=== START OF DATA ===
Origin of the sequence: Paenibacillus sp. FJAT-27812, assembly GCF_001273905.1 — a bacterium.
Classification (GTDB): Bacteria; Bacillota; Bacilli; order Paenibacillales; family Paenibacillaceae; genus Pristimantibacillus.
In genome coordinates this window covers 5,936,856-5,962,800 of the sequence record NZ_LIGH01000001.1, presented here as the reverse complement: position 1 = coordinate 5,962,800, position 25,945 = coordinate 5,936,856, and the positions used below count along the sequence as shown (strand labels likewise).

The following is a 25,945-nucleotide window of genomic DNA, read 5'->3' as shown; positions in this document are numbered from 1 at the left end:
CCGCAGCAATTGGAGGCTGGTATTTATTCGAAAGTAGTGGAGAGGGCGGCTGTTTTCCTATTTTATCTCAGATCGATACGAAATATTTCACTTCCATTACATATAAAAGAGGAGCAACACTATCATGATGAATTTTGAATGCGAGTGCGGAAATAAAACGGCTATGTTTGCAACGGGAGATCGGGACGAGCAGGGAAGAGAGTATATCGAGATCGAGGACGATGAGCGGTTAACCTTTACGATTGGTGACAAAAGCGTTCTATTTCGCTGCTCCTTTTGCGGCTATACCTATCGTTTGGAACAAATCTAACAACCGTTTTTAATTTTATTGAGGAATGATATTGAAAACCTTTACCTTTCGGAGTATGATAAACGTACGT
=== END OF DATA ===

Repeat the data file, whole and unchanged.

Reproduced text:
Origin of the sequence: Paenibacillus sp. FJAT-27812, assembly GCF_001273905.1 — a bacterium.
Classification (GTDB): Bacteria; Bacillota; Bacilli; order Paenibacillales; family Paenibacillaceae; genus Pristimantibacillus.
In genome coordinates this window covers 5,936,856-5,962,800 of the sequence record NZ_LIGH01000001.1, presented here as the reverse complement: position 1 = coordinate 5,962,800, position 25,945 = coordinate 5,936,856, and the positions used below count along the sequence as shown (strand labels likewise).

The following is a 25,945-nucleotide window of genomic DNA, read 5'->3' as shown; positions in this document are numbered from 1 at the left end:
CCGCAGCAATTGGAGGCTGGTATTTATTCGAAAGTAGTGGAGAGGGCGGCTGTTTTCCTATTTTATCTCAGATCGATACGAAATATTTCACTTCCATTACATATAAAAGAGGAGCAACACTATCATGATGAATTTTGAATGCGAGTGCGGAAATAAAACGGCTATGTTTGCAACGGGAGATCGGGACGAGCAGGGAAGAGAGTATATCGAGATCGAGGACGATGAGCGGTTAACCTTTACGATTGGTGACAAAAGCGTTCTATTTCGCTGCTCCTTTTGCGGCTATACCTATCGTTTGGAACAAATCTAACAACCGTTTTTAATTTTATTGAGGAATGATATTGAAAACCTTTACCTTTCGGAGTATGATAAACGTACGT